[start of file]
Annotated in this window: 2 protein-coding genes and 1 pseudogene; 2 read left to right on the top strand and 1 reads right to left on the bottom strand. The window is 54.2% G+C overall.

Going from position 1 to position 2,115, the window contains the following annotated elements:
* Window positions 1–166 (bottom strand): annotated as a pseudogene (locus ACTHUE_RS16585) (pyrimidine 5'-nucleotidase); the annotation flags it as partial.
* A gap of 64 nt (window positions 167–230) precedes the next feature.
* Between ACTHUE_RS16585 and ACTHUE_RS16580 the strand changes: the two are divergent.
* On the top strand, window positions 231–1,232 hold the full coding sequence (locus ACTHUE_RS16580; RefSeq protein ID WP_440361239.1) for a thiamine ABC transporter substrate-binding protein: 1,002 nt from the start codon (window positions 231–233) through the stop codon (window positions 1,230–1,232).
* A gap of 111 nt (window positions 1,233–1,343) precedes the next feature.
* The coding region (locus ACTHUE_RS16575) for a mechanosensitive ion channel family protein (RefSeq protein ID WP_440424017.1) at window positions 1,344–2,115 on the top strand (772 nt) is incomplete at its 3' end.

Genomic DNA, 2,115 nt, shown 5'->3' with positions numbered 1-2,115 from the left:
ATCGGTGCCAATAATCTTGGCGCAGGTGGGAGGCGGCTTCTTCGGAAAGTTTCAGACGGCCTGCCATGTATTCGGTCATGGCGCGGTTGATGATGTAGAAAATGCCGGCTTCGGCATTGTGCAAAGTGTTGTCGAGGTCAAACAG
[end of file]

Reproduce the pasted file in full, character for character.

Annotated in this window: 2 protein-coding genes and 1 pseudogene; 2 read left to right on the top strand and 1 reads right to left on the bottom strand. The window is 54.2% G+C overall.

Going from position 1 to position 2,115, the window contains the following annotated elements:
* Window positions 1–166 (bottom strand): annotated as a pseudogene (locus ACTHUE_RS16585) (pyrimidine 5'-nucleotidase); the annotation flags it as partial.
* A gap of 64 nt (window positions 167–230) precedes the next feature.
* Between ACTHUE_RS16585 and ACTHUE_RS16580 the strand changes: the two are divergent.
* On the top strand, window positions 231–1,232 hold the full coding sequence (locus ACTHUE_RS16580; RefSeq protein ID WP_440361239.1) for a thiamine ABC transporter substrate-binding protein: 1,002 nt from the start codon (window positions 231–233) through the stop codon (window positions 1,230–1,232).
* A gap of 111 nt (window positions 1,233–1,343) precedes the next feature.
* The coding region (locus ACTHUE_RS16575) for a mechanosensitive ion channel family protein (RefSeq protein ID WP_440424017.1) at window positions 1,344–2,115 on the top strand (772 nt) is incomplete at its 3' end.

Genomic DNA, 2,115 nt, shown 5'->3' with positions numbered 1-2,115 from the left:
ATCGGTGCCAATAATCTTGGCGCAGGTGGGAGGCGGCTTCTTCGGAAAGTTTCAGACGGCCTGCCATGTATTCGGTCATGGCGCGGTTGATGATGTAGAAAATGCCGGCTTCGGCATTGTGCAAAGTGTTGTCGAGGTCAAACAG